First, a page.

!WARNING DO NOT JUST USE THE MINIMUM AMOUNT LISTED IN THE TABLE. SEE CONCLUSION!
Introduction
As one learns multiple programming languages one notices that basic mathematical constants such as pi are defined differently in in each language. Table 1 below gives the definition for pi for multiple popular programing languages:
Language  Command  Digits of Pi  Value 
Java  Math.PI  16  3.141592653589793 
C/C++  M_PI  21  3.14159265358979323846 
Python  math.pi  21  3.14159265358979323846 
Swift 3.0  Double.PI  >=16  3.141592653589793… 
Go  Pi  63  3.141592653589793238462643383279 50288419716939937510582097494459 
Table 1: List of popular programing languages and their definition of pi.
After seeing this spread the question quickly becomes, how many digits of pi are need? The answer depends on how the value of pi is stored.
Floating point numbers
Decimal numbers are stored on computers by converting them to binary floating point numbers. These floating point numbers are defined in IEEE Standard for FloatingPoint Arithmetic (IEEE 754). A floating point number is written out much the same way as a number written in scientific notation, which has a digits portion multiplied by an exponent. A floating point number is divided into three parts. A single sign bit which encodes the sign of the number. A significand (also called mantissa) which encodes the digits of the number and an exponent which is multiplied by the significand. Table 2 lists the floating point numbers defined by IEEE 754:
Precision Type  Total Bits  Sign  Exponent  Significand  Decimal Digits 
Half  16  1  5  10  ~3.31 
Single  32  1  8  23  ~7.22 
Double  64  1  11  52  ~15.95 
Quadruple  128  1  15  112  ~34.02 
Octuple  256  1  19  236  ~71.34 
Table 2: Breakdown of bits used for sign, exponent and significand for different precision types of floating point numbers defined by IEEE 754.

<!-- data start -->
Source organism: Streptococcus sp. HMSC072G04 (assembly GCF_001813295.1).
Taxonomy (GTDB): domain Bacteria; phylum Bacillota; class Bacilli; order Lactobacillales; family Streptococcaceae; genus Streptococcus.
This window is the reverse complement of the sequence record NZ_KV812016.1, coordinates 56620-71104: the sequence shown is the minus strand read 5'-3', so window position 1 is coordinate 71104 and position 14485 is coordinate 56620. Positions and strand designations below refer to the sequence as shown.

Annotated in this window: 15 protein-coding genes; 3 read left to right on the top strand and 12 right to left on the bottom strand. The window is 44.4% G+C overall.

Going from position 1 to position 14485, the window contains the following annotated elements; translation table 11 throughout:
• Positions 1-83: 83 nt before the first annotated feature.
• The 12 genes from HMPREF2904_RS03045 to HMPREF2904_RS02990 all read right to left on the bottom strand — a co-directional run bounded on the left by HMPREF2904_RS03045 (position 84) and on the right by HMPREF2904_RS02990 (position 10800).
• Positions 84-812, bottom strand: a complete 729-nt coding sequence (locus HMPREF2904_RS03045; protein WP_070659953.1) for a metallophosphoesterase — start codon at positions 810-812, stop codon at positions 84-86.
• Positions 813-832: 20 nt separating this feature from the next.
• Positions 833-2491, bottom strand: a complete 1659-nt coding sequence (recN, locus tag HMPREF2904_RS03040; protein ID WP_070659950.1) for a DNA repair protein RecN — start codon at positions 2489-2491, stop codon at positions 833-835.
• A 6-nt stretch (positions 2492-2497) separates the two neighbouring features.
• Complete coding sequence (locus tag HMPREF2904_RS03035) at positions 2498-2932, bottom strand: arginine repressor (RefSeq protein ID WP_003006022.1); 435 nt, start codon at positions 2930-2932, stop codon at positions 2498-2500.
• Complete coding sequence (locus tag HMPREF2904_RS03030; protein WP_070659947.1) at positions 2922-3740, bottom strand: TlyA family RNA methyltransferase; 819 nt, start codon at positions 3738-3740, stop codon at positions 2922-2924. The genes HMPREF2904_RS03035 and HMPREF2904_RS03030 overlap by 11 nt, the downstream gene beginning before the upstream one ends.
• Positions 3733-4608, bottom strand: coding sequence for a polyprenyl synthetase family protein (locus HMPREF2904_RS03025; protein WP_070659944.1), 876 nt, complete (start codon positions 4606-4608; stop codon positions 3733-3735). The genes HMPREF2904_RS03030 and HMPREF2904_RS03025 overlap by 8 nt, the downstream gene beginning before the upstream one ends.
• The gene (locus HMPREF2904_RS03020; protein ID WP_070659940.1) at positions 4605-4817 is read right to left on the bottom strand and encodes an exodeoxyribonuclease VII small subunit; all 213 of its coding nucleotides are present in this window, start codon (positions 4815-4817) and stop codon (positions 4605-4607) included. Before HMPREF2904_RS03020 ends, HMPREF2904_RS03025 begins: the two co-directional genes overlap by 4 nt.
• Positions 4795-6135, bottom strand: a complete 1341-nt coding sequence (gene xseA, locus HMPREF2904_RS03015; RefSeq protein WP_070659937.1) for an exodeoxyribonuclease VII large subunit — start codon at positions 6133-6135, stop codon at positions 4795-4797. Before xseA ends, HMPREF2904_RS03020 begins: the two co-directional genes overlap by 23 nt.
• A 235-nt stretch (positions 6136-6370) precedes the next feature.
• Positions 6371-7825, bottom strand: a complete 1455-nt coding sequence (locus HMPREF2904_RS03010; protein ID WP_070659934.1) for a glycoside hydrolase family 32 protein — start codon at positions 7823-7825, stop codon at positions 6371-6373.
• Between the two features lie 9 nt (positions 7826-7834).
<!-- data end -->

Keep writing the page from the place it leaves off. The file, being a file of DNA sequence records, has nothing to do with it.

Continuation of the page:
Figure 1 shows what pi would look like if it was encoded in a double precision number.
Figure 1: Double precision number comprised of a 1 bit sign field, 11 bit exponent field and a 52 bit significand field. In this case pi (3.141592653589793), has been encoded into the double precision floating point number. Note that the true value of this double precision number is 3.14159265358979311599796346854.
There are multiple ways to store a decimal number in binary with a varying level of precision. In nearly 99% of cases floats (single precision) and doubles (Double precision) are the typical ways most numbers are stored. Half precision numbers are typically used in GPU calculations such as video game lighting. Quadruple and octuplet precision are only encountered in extremely precise mathematical calculations such as physics simulations.
Now that we know how many bits (significand bits) we have to encode a decimal number we just now need to go through the process of converting the decimal number to a binary floating point number.
Converting decimal to single precision floating point number
Correctly encoding a decimal number to a floating point number is hard. This is not due to the complexity but because any algorithm used to produce said conversion must be extremely fast and accurate.

Express decimal number as an integer times a power of ten.
\(3.141 \Rightarrow 3141*10^{3}\)

Convert powers of ten into a fraction.
\(3141*10^{3} \Rightarrow \frac{3141}{1000}\)

Scale into the range \([2^{Significand},2^{Significand+1})\)
\(\frac{3141*2^{22}}{1000} \Rightarrow \frac{13174308864}{1000}\)
\(\frac{3141}{1000}\) falls between \(2^{1}\) and \(2^{2}\). This number needs to be scaled to be between \(2^{Significand}\) and \(2^{Significand+1}\). The reason for the range going up to significand + 1 bits is that there is an implicit (hidden) leading bit to the significand that is always assumed to be 1. 0 is encoded by setting the exponent bits all to zero. Therefore the maximum amount of precision a floating point number has is significand bits + 1.
In this case we can multiply the numerator by \(2^{22}\) to get it into the range needed for double precision numbers \(2^{23} \leq x < 2^{23+1}\).